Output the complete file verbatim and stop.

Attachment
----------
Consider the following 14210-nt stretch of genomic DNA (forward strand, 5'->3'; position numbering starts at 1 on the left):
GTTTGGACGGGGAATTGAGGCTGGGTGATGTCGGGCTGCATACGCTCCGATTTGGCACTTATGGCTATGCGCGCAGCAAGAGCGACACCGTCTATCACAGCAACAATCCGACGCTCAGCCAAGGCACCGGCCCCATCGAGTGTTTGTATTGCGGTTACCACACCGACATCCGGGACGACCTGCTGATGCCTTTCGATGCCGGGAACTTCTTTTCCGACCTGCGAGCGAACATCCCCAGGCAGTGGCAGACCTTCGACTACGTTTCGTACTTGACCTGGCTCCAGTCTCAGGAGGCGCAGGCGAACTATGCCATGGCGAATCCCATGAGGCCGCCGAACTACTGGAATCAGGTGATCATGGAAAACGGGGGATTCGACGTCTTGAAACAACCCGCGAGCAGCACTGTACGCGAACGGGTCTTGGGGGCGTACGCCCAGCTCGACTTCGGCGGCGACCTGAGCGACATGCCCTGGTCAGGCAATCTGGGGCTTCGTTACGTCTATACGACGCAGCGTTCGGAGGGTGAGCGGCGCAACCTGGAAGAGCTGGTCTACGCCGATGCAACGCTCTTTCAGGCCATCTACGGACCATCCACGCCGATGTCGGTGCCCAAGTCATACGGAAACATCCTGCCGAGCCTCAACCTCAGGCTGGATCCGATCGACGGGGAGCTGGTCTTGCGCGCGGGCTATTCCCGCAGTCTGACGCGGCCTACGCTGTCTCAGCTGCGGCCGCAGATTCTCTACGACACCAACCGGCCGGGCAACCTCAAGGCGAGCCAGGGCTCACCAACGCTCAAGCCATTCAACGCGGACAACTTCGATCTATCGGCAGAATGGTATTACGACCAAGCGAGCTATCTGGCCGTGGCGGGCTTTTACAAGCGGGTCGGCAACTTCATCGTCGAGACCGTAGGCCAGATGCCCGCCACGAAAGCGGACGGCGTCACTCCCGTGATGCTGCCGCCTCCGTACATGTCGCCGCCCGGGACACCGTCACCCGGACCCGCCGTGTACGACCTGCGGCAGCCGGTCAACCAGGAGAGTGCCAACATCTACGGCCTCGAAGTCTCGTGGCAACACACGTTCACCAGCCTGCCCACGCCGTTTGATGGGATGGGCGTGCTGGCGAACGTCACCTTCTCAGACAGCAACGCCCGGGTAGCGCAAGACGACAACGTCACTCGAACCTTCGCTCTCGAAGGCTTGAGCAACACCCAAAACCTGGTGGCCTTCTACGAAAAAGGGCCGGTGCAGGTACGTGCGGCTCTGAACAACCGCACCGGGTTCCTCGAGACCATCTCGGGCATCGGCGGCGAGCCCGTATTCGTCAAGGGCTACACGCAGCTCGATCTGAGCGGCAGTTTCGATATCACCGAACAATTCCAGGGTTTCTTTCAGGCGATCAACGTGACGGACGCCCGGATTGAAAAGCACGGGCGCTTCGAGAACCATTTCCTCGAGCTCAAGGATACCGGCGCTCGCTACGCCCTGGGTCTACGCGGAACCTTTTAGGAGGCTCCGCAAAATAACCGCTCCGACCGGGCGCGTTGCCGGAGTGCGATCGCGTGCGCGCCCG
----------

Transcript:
Consider the following 14210-nt stretch of genomic DNA (forward strand, 5'->3'; position numbering starts at 1 on the left):
GTTTGGACGGGGAATTGAGGCTGGGTGATGTCGGGCTGCATACGCTCCGATTTGGCACTTATGGCTATGCGCGCAGCAAGAGCGACACCGTCTATCACAGCAACAATCCGACGCTCAGCCAAGGCACCGGCCCCATCGAGTGTTTGTATTGCGGTTACCACACCGACATCCGGGACGACCTGCTGATGCCTTTCGATGCCGGGAACTTCTTTTCCGACCTGCGAGCGAACATCCCCAGGCAGTGGCAGACCTTCGACTACGTTTCGTACTTGACCTGGCTCCAGTCTCAGGAGGCGCAGGCGAACTATGCCATGGCGAATCCCATGAGGCCGCCGAACTACTGGAATCAGGTGATCATGGAAAACGGGGGATTCGACGTCTTGAAACAACCCGCGAGCAGCACTGTACGCGAACGGGTCTTGGGGGCGTACGCCCAGCTCGACTTCGGCGGCGACCTGAGCGACATGCCCTGGTCAGGCAATCTGGGGCTTCGTTACGTCTATACGACGCAGCGTTCGGAGGGTGAGCGGCGCAACCTGGAAGAGCTGGTCTACGCCGATGCAACGCTCTTTCAGGCCATCTACGGACCATCCACGCCGATGTCGGTGCCCAAGTCATACGGAAACATCCTGCCGAGCCTCAACCTCAGGCTGGATCCGATCGACGGGGAGCTGGTCTTGCGCGCGGGCTATTCCCGCAGTCTGACGCGGCCTACGCTGTCTCAGCTGCGGCCGCAGATTCTCTACGACACCAACCGGCCGGGCAACCTCAAGGCGAGCCAGGGCTCACCAACGCTCAAGCCATTCAACGCGGACAACTTCGATCTATCGGCAGAATGGTATTACGACCAAGCGAGCTATCTGGCCGTGGCGGGCTTTTACAAGCGGGTCGGCAACTTCATCGTCGAGACCGTAGGCCAGATGCCCGCCACGAAAGCGGACGGCGTCACTCCCGTGATGCTGCCGCCTCCGTACATGTCGCCGCCCGGGACACCGTCACCCGGACCCGCCGTGTACGACCTGCGGCAGCCGGTCAACCAGGAGAGTGCCAACATCTACGGCCTCGAAGTCTCGTGGCAACACACGTTCACCAGCCTGCCCACGCCGTTTGATGGGATGGGCGTGCTGGCGAACGTCACCTTCTCAGACAGCAACGCCCGGGTAGCGCAAGACGACAACGTCACTCGAACCTTCGCTCTCGAAGGCTTGAGCAACACCCAAAACCTGGTGGCCTTCTACGAAAAAGGGCCGGTGCAGGTACGTGCGGCTCTGAACAACCGCACCGGGTTCCTCGAGACCATCTCGGGCATCGGCGGCGAGCCCGTATTCGTCAAGGGCTACACGCAGCTCGATCTGAGCGGCAGTTTCGATATCACCGAACAATTCCAGGGTTTCTTTCAGGCGATCAACGTGACGGACGCCCGGATTGAAAAGCACGGGCGCTTCGAGAACCATTTCCTCGAGCTCAAGGATACCGGCGCTCGCTACGCCCTGGGTCTACGCGGAACCTTTTAGGAGGCTCCGCAAAATAACCGCTCCGACCGGGCGCGTTGCCGGAGTGCGATCGCGTGCGCGCCCG